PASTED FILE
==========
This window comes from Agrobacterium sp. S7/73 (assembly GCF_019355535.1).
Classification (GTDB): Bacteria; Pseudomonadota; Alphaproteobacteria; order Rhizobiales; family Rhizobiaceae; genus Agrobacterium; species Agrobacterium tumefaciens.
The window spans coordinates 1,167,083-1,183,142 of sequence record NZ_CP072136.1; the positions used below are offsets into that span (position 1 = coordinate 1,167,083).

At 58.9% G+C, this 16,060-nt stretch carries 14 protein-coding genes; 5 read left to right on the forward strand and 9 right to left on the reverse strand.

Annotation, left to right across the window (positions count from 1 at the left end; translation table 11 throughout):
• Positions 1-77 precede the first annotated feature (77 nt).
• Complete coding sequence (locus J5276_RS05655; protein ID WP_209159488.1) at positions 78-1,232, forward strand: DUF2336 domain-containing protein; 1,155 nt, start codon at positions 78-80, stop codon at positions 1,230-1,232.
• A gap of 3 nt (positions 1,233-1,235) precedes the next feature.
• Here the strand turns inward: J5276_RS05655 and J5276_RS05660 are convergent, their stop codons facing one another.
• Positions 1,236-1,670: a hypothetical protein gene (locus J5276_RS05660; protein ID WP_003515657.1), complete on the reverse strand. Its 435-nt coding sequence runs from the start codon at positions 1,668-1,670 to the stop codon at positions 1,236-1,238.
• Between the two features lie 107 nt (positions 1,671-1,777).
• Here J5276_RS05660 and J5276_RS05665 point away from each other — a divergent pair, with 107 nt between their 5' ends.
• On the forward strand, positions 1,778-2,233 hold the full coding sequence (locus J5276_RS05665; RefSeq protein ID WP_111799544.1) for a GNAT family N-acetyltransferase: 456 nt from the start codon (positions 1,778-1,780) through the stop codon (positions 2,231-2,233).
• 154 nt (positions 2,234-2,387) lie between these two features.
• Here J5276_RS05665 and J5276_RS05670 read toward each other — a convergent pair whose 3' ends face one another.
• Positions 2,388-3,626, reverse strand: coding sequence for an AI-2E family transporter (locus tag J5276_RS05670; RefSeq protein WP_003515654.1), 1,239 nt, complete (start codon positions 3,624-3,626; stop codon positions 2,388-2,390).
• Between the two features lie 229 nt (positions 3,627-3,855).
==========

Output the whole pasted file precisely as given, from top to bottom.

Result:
This window comes from Agrobacterium sp. S7/73 (assembly GCF_019355535.1).
Classification (GTDB): Bacteria; Pseudomonadota; Alphaproteobacteria; order Rhizobiales; family Rhizobiaceae; genus Agrobacterium; species Agrobacterium tumefaciens.
The window spans coordinates 1,167,083-1,183,142 of sequence record NZ_CP072136.1; the positions used below are offsets into that span (position 1 = coordinate 1,167,083).

At 58.9% G+C, this 16,060-nt stretch carries 14 protein-coding genes; 5 read left to right on the forward strand and 9 right to left on the reverse strand.

Annotation, left to right across the window (positions count from 1 at the left end; translation table 11 throughout):
• Positions 1-77 precede the first annotated feature (77 nt).
• Complete coding sequence (locus J5276_RS05655; protein ID WP_209159488.1) at positions 78-1,232, forward strand: DUF2336 domain-containing protein; 1,155 nt, start codon at positions 78-80, stop codon at positions 1,230-1,232.
• A gap of 3 nt (positions 1,233-1,235) precedes the next feature.
• Here the strand turns inward: J5276_RS05655 and J5276_RS05660 are convergent, their stop codons facing one another.
• Positions 1,236-1,670: a hypothetical protein gene (locus J5276_RS05660; protein ID WP_003515657.1), complete on the reverse strand. Its 435-nt coding sequence runs from the start codon at positions 1,668-1,670 to the stop codon at positions 1,236-1,238.
• Between the two features lie 107 nt (positions 1,671-1,777).
• Here J5276_RS05660 and J5276_RS05665 point away from each other — a divergent pair, with 107 nt between their 5' ends.
• On the forward strand, positions 1,778-2,233 hold the full coding sequence (locus J5276_RS05665; RefSeq protein ID WP_111799544.1) for a GNAT family N-acetyltransferase: 456 nt from the start codon (positions 1,778-1,780) through the stop codon (positions 2,231-2,233).
• 154 nt (positions 2,234-2,387) lie between these two features.
• Here J5276_RS05665 and J5276_RS05670 read toward each other — a convergent pair whose 3' ends face one another.
• Positions 2,388-3,626, reverse strand: coding sequence for an AI-2E family transporter (locus tag J5276_RS05670; RefSeq protein WP_003515654.1), 1,239 nt, complete (start codon positions 3,624-3,626; stop codon positions 2,388-2,390).
• Between the two features lie 229 nt (positions 3,627-3,855).